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Monday, January 12, 2015

the woman who woke up believing it 1996 & Amnesia in movies......

Amnesia is a pet recurrent theme in Indian movies.  In the Kamal starrer ‘Moondram Pirai’ – Lakshmi (Sridevi) meets with an accident, has severe head injuries – diagnosed with amnesia, fails to recognise her own parents.   In the film Ghajini, Surya develops anterograde amnesia following a violent encounter in which his love interest was killed. He tries to avenge the killing with the aid of Polaroid Instant camera photographs, permanent tattoos on his body and a medical college student. ‘Naduvula Konjam Pakkatha Kaanom’  (A few pages are missing in between)  featured  Vijay Sethupathi as a youngster who forgets a full year of his life, even as he is about to get married.

In ‘Mozhi’ Jyothika portrayed a powerful character who cannot speak.  Comedian MS Bhaskar in the role of forgetful Professor was shown as forgetting events and living in past.  He would often ask ‘ennathu Gandhiyai suttutungala’ [what they have shot Gandhi ?] … ennathu Indira Gandhi is shot dead ….

Sometime back,  The Hindu quoted Dr Kopelman  citing  research by clinical neuropsychologist Sallie Baxendale  seaking on how films promoted myths about the complex neuro-psychogenic condition of amnesia. Dr. Kopelman pointed out that Baxendale's review of about 300 films, beginning with the silent era that have dealt with amnesia, found that the movies often confused the neurological with the psychological forms of the condition, assumed that focal retrograde amnesia to be the usual pattern, and even ludicrously suggested that the best treatment for memory loss owing to a head injury was another blow to the head. Yes, in most movies, the irreparable loss would be reversed when a similar situation is stimulated ! According to Dr. Kopelman, memory disorders could be categorised as ones with a neurological (or brain) basis and others with a psychological causation, those that are associated with transient memory loss and forms with persistent dysfunction of recall.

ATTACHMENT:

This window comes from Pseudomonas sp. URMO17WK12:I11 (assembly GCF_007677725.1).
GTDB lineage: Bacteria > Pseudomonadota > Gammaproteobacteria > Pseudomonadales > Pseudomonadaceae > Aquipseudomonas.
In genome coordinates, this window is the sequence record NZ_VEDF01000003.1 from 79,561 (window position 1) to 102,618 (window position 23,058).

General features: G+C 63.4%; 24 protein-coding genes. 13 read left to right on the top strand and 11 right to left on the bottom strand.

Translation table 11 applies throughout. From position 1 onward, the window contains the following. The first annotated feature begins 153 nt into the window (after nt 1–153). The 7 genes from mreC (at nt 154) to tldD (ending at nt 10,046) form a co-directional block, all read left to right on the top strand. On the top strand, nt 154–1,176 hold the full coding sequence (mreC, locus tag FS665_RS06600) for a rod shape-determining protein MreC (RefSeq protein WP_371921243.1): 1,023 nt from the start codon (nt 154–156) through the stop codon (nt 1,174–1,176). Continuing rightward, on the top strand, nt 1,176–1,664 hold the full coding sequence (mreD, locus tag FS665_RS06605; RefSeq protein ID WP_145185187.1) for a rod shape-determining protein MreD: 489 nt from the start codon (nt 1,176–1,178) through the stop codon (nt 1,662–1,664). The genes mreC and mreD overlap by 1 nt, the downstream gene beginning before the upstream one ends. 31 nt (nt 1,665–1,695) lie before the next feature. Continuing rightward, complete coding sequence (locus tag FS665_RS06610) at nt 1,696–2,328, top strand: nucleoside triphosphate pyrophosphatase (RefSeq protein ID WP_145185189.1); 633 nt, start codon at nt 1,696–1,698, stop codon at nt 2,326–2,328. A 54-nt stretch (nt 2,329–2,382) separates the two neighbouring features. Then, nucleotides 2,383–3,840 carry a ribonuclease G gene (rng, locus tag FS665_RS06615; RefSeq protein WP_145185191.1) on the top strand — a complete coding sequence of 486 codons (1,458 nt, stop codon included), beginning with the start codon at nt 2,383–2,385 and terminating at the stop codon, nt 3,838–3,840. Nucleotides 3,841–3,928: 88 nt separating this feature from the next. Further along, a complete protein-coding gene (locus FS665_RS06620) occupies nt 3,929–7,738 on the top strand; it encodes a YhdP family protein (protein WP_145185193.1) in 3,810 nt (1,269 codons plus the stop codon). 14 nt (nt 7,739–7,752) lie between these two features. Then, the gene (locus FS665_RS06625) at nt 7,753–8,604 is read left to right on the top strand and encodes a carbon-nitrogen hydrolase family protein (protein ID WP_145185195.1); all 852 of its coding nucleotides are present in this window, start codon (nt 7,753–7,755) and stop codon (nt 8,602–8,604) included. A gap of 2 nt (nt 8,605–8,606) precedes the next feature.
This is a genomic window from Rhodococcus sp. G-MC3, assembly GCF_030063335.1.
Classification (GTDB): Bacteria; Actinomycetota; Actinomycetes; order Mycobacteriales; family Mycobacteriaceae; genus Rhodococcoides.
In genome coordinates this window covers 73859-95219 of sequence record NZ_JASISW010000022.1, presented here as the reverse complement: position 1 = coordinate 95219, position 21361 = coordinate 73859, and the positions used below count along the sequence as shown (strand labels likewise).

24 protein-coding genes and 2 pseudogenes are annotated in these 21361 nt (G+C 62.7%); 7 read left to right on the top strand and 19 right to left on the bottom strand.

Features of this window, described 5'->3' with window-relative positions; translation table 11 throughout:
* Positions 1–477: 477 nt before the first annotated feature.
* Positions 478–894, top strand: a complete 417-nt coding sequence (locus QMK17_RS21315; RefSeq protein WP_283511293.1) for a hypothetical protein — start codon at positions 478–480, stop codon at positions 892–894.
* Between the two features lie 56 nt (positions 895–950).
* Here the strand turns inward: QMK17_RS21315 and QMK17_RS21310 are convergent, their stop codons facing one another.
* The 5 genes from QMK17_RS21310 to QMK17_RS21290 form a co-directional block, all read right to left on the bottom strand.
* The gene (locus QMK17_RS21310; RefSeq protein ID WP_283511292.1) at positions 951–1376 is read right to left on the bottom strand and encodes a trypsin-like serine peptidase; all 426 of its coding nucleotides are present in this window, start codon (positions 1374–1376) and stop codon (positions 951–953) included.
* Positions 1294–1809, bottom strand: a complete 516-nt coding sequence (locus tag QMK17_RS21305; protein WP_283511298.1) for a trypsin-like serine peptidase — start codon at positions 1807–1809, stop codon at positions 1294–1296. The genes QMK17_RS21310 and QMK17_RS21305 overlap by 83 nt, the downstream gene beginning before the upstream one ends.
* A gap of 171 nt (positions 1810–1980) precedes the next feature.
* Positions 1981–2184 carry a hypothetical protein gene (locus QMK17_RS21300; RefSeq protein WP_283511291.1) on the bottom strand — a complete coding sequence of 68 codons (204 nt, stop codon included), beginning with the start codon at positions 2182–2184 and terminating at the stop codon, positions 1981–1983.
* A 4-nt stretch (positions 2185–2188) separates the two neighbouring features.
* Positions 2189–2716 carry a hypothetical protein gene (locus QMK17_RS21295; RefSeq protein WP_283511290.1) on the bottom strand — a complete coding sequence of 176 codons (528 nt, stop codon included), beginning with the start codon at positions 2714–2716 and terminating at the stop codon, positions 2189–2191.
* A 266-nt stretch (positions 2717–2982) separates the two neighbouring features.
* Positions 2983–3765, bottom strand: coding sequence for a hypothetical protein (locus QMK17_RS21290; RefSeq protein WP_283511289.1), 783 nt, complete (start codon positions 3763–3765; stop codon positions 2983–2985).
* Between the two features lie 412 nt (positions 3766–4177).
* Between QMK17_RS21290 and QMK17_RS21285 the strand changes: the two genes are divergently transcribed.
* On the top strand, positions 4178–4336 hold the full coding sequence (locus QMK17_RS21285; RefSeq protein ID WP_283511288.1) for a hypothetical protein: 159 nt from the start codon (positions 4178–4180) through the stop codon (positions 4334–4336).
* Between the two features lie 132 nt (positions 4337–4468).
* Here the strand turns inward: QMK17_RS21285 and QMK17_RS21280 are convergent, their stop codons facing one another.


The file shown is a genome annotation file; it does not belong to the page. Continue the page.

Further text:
Miles away in an instance reported in Daily Mail, Candace Emptage talks about the Spice Girls as if it was only yesterday that they were the biggest girl band on the planet. She is word perfect as she sings the first lines of their 1996 number one hit Wannabe.  Ask her about her daughter Maddie’s childhood, however, and everything is a complete blank. Nothing. She can’t remember a thing, even when photographs charting 13 years of once cherished memories are placed before her. Maddie’s first words, her first birthday, her first steps, her first Christmas, her first day at school — all completely forgotten as if they had never happened — while inconsequential memories of Scary and Posh remain infuriatingly crystal clear.

Candace Emptage, 40, woke up from a coma and believed it was 1996 and that she was still 22. She had forgotten 13 years of her daughter Maddie's life. Brain-injured in a car crash when she was 36, former beauty queen Candace emerged from a six-week coma thinking she was 22 and the Spice Girls still topped the charts. She thought that John Major was still Prime Minister and that Princess Diana and Michael Jackson were still alive. Everything that happened after the Nineties — Tony Blair, the 9/11 terrorist attacks, the Millennium celebrations — was a void. A decade-and-a-half of life history gone; all memories of her only child swept away.

Candace nearly died in the 2010 accident, after she lost control of her car on a bend on the A694 in Tyne and Wear and careered into the path of an oncoming ambulance.  Cut from the twisted wreckage, she was not expected to last the night and spent six weeks in an induced coma at Newcastle General Hospital after suffering severe head injuries. Her chances, according to her medical team, were just 50/50. Her devastated family were on the point of deciding whether to switch off her life-support machine when they saw Candace run a hand through her hair — her first movement since the crash — and her subsequent recovery has been quite remarkable. Last month, she took the momentous step of meeting members of the fire crew who fought to save her life that night. She wanted to thank them personally, and they, in turn, were amazed to meet the young woman whom none dared to hope would survive.

She’d driven to the station alone — another enormous feat in her climb back to recovery. But, sadly, the memories that were stolen still elude her. Today, she accepts they may never return. It’s hard to imagine the confusion, the sense of loss and loneliness of waking up effectively transported into a body that has aged inexplicably. To realise more than ten years had disappeared, taking with them massive life events of which she had no inkling.

Very strange … but true – Cinema is impacted by real and unreal events – and rarely real life instances do look like occurrences in cinema !

With regards – S. Sampathkumar

8th Dec 2014.

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